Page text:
Overexpression of initiator methionine tRNA leads to global reprogramming of tRNA expression and increased proliferation in human epithelial cells.
Pavon-Eternod M, Gomes S, Rosner MR, Pan T. Overexpression of initiator methionine tRNA leads to global reprogramming of tRNA expression and increased proliferation in human epithelial cells. RNA. 2013 Apr; 19(4):461-6.
PMID: 23431330

Anti-tumor effects of an engineered "killer" transfer RNA.
Zhou DH, Lee J, Frankenberger C, Geslain R, Rosner M, Pan T. Anti-tumor effects of an engineered "killer" transfer RNA. Biochem Biophys Res Commun. 2012 Oct 12; 427(1):148-53.
PMID: 22989754

Innate immune and chemically triggered oxidative stress modifies translational fidelity.
Netzer N, Goodenbour JM, David A, Dittmar KA, Jones RB, Schneider JR, Boone D, Eves EM, Rosner MR, Gibbs JS, Embry A, Dolan B, Das S, Hickman HD, Berglund P, Bennink JR, Yewdell JW, Pan T. Innate immune and chemically triggered oxidative stress modifies translational fidelity. Nature. 2009 Nov 26; 462(7272):522-6.
PMID: 19940929

tRNA over-expression in breast cancer and functional consequences.
Pavon-Eternod M, Gomes S, Geslain R, Dai Q, Rosner MR, Pan T. tRNA over-expression in breast cancer and functional consequences. Nucleic Acids Res. 2009 Nov; 37(21):7268-80.
PMID: 19783824

Raf Kinase Inhibitory Protein protects cells against locostatin-mediated inhibition of migration.
Shemon AN, Eves EM, Clark MC, Heil G, Granovsky A, Zeng L, Imamoto A, Koide S, Rosner MR. Raf Kinase Inhibitory Protein protects cells against locostatin-mediated inhibition of migration. PLoS One. 2009 Jun 24; 4(6):e6028.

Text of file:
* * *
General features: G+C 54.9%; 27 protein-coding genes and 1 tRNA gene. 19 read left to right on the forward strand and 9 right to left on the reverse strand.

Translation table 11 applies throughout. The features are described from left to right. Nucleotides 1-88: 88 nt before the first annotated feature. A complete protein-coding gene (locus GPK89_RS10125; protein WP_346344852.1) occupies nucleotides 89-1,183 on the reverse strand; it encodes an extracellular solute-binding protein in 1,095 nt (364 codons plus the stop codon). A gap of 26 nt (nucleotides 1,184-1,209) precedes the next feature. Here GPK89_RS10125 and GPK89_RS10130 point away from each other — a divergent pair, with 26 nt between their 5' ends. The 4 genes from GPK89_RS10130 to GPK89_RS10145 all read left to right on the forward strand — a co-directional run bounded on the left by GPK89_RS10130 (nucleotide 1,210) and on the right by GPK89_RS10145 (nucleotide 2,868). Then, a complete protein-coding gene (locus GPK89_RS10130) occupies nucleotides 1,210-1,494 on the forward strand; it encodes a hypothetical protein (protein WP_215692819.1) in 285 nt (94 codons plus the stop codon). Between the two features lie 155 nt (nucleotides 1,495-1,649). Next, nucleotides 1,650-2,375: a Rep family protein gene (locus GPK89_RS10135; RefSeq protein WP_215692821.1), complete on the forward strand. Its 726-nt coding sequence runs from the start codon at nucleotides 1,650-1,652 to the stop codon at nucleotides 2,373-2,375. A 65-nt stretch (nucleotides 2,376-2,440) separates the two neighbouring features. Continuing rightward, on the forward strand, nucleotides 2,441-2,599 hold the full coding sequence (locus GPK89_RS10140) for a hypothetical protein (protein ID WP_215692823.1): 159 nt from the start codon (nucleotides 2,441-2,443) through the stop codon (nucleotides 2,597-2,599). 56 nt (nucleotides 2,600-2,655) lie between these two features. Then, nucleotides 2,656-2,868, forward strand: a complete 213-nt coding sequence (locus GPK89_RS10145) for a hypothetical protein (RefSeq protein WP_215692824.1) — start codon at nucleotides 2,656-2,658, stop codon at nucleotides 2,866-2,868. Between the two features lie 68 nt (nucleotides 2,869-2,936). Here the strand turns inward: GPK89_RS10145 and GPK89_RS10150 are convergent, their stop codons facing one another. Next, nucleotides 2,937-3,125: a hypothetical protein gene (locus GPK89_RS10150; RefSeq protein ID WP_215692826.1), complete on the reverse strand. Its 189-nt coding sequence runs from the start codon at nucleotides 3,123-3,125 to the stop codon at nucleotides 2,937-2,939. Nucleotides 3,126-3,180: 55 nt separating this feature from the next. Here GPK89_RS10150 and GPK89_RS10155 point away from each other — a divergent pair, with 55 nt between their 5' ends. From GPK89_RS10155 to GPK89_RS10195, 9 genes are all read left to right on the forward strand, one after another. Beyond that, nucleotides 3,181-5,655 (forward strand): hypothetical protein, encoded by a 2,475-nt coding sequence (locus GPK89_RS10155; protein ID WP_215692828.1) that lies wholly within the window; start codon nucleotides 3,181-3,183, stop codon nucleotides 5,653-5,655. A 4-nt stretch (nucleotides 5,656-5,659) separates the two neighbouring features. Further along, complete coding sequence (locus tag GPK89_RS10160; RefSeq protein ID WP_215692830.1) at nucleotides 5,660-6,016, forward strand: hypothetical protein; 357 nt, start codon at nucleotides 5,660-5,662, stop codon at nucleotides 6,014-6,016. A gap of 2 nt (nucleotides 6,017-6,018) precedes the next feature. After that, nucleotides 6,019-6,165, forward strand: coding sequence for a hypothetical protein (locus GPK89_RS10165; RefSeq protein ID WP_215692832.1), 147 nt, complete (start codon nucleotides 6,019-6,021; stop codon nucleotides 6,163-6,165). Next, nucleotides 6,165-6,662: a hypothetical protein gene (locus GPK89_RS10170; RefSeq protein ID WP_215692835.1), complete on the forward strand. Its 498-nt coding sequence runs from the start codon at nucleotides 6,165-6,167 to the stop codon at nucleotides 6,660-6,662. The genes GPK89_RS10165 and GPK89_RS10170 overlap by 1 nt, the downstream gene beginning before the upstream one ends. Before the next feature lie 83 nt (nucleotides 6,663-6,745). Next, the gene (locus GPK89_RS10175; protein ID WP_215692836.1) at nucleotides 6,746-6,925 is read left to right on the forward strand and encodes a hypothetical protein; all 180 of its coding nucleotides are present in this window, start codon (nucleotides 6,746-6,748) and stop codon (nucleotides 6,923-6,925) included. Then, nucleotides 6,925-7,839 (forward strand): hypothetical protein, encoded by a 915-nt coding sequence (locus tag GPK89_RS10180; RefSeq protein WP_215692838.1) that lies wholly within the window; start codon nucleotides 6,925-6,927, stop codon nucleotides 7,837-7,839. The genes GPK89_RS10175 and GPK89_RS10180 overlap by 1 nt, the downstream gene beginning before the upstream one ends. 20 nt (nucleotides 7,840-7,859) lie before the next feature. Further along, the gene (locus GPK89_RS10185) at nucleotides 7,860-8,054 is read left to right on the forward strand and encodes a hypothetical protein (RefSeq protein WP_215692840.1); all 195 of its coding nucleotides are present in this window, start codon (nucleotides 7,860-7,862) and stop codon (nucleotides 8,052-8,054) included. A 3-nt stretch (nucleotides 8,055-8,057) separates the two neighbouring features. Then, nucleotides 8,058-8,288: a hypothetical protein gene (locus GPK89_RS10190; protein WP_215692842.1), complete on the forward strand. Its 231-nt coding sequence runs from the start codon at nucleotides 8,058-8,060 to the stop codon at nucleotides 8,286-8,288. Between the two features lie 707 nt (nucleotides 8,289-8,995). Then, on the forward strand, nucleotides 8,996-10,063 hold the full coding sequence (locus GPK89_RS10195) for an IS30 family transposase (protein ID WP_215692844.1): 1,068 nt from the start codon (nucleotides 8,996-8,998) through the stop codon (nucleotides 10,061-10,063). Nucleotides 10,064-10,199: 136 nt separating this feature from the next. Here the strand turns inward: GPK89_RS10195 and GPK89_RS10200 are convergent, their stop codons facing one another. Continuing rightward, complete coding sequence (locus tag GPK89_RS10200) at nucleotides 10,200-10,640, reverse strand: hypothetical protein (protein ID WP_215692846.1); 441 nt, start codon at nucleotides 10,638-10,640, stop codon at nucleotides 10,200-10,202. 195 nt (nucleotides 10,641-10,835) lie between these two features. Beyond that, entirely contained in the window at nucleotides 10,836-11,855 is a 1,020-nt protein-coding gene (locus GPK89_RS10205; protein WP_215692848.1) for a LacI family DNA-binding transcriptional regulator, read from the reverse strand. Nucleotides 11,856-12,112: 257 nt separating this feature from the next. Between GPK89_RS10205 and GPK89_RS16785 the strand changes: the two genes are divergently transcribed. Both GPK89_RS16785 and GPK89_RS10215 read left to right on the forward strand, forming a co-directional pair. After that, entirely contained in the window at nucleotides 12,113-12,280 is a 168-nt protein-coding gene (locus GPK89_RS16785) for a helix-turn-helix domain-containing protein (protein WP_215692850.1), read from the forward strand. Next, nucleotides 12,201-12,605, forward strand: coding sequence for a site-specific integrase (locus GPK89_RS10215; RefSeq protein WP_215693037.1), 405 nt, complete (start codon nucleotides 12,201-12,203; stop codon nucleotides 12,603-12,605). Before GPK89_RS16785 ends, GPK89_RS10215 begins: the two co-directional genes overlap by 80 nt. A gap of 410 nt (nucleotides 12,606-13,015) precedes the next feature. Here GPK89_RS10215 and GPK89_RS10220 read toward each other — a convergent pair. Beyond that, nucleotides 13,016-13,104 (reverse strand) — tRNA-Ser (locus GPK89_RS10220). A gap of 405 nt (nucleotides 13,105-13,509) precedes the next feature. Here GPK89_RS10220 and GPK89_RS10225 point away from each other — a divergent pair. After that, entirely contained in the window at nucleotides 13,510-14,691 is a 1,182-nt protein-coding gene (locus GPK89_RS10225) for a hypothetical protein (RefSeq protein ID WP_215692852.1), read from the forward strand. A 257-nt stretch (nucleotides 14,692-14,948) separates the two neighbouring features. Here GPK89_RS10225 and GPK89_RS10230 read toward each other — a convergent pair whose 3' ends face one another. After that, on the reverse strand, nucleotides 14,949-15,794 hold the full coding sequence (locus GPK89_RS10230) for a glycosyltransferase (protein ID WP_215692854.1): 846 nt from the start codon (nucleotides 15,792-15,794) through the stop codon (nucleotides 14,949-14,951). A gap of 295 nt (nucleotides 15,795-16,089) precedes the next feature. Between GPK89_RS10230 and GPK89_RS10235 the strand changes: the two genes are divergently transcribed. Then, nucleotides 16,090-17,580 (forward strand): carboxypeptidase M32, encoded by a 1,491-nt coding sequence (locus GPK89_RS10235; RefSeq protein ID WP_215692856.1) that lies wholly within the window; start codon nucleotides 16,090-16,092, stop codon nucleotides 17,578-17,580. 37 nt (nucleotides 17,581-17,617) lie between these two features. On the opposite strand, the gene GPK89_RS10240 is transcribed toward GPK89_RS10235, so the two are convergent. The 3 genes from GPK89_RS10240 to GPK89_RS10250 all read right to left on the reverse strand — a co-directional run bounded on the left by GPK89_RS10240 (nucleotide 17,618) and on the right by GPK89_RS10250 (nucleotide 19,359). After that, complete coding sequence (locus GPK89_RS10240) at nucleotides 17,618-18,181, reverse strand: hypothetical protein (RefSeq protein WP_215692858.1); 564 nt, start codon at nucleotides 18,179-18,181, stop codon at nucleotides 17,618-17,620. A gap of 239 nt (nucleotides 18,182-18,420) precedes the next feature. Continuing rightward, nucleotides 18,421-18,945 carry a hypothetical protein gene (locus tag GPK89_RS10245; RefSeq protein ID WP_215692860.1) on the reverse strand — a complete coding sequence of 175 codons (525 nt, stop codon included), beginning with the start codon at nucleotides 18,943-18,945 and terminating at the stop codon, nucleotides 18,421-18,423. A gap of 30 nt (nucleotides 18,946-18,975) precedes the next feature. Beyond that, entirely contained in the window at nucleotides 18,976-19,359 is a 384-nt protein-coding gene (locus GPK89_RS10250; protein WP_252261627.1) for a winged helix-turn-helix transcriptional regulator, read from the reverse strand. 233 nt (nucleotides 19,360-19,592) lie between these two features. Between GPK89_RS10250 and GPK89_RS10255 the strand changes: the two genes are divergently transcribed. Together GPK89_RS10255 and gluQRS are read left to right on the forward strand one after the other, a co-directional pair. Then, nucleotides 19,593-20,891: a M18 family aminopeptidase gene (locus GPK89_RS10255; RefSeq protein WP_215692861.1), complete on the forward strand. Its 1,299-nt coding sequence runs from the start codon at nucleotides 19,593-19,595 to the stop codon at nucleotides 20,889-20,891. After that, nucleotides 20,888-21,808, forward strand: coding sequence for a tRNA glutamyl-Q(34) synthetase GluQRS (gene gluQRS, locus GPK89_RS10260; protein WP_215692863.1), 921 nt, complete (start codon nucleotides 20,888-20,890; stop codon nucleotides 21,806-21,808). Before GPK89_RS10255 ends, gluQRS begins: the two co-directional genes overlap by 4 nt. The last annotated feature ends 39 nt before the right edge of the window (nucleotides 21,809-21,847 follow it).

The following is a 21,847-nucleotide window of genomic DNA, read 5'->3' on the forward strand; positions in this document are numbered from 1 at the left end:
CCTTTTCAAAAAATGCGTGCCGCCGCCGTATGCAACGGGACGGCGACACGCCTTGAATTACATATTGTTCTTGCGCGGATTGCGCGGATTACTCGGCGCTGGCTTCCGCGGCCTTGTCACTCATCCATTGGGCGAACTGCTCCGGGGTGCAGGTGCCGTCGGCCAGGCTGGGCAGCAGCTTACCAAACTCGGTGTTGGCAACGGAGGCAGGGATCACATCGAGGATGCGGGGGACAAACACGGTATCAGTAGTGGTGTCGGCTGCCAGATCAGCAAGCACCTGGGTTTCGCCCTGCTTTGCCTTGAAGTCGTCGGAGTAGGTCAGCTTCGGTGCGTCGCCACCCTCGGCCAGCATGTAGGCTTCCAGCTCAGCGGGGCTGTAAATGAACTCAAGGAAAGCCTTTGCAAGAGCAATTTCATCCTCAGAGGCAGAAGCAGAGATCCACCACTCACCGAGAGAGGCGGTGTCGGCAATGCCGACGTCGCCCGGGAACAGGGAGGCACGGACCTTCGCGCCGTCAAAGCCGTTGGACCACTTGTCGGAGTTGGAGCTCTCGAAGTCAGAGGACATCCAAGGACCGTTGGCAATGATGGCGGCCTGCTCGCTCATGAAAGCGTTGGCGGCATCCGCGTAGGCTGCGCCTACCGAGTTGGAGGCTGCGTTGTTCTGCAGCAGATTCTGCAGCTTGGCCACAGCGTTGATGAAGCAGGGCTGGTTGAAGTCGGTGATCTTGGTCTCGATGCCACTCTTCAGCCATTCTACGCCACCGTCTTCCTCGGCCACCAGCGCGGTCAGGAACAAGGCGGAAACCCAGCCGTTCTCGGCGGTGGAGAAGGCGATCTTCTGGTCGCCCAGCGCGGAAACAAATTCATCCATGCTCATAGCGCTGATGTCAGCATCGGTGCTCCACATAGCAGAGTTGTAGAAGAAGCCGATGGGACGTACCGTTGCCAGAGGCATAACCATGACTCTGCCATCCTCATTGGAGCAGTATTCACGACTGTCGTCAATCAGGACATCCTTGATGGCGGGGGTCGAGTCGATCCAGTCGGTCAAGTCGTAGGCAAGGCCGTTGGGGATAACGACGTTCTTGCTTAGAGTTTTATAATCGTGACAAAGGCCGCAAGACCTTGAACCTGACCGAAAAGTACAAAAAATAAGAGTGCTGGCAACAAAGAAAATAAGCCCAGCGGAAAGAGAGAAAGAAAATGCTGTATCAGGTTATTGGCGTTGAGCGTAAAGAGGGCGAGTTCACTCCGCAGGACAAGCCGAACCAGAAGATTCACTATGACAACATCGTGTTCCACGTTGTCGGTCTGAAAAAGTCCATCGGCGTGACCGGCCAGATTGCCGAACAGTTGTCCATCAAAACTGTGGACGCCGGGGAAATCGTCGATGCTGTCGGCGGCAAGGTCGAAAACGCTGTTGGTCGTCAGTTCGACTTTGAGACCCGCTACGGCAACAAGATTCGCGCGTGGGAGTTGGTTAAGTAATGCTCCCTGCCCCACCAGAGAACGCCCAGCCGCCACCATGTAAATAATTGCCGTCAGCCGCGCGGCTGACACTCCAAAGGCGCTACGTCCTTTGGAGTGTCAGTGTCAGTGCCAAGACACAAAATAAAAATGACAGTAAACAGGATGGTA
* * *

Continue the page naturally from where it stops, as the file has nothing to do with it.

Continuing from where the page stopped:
PMID: 19551145

RKIP regulates MAP kinase signaling in cells with defective B-Raf activity.
Zeng L, Ehrenreiter K, Menon J, Menard R, Kern F, Nakazawa Y, Bevilacqua E, Imamoto A, Baccarini M, Rosner MR. RKIP regulates MAP kinase signaling in cells with defective B-Raf activity. Cell Signal. 2013 May; 25(5):1156-65.
PMID: 23416466

Raf kinase inhibitory protein (RKIP): a physiological regulator and future therapeutic target.
Zeng L, Imamoto A, Rosner MR. Raf kinase inhibitory protein (RKIP): a physiological regulator and future therapeutic target. Expert Opin Ther Targets. 2008 Oct; 12(10):1275-87.
PMID: 18781826

Anthrax edema toxin inhibits endothelial cell chemotaxis via Epac and Rap1.
Hong J, Doebele RC, Lingen MW, Quilliam LA, Tang WJ, Rosner MR. Anthrax edema toxin inhibits endothelial cell chemotaxis via Epac and Rap1. J Biol Chem. 2007 Jul 06; 282(27):19781-7.
PMID: 17491018

Structures of human insulin-degrading enzyme reveal a new substrate recognition mechanism.
Shen Y, Joachimiak A, Rosner MR, Tang WJ. Structures of human insulin-degrading enzyme reveal a new substrate recognition mechanism. Nature. 2006 Oct 19; 443(7113):870-4.
PMID: 17051221

View All Publications

Fellow, American Association for the Advancement of Science (AAAS)
University of Chicago
2014 - 2014

Gerald N Wogan Prize Lecture, Massachusetts Institute of Technology
University of Chicago
2011 - 2011

Quantrell Award for Excellence in Undergraduate Teaching (Cancer Biology)
University of Chicago
2001 - 2001

Fellow, Institute of Medicine of Chicago
University of Chicago
1999 - pres

Quantrell Award for Excellence in Undergraduate Teaching, (Cell Biology)
University of Chicago
1991 - 1991

International Life Sciences Institute Research Foundation Award
MIT
1986 - 1986

American Cancer Society Postdoctoral Fellowship
MIT
1978 - 1980

Inst. National Research Service Award
MIT
1975 - 1977

Sloan Research Traineeship (Biophysics)
MIT
1973 - 1975

MIT Endowed Fellowship
MIT
1972 - 1972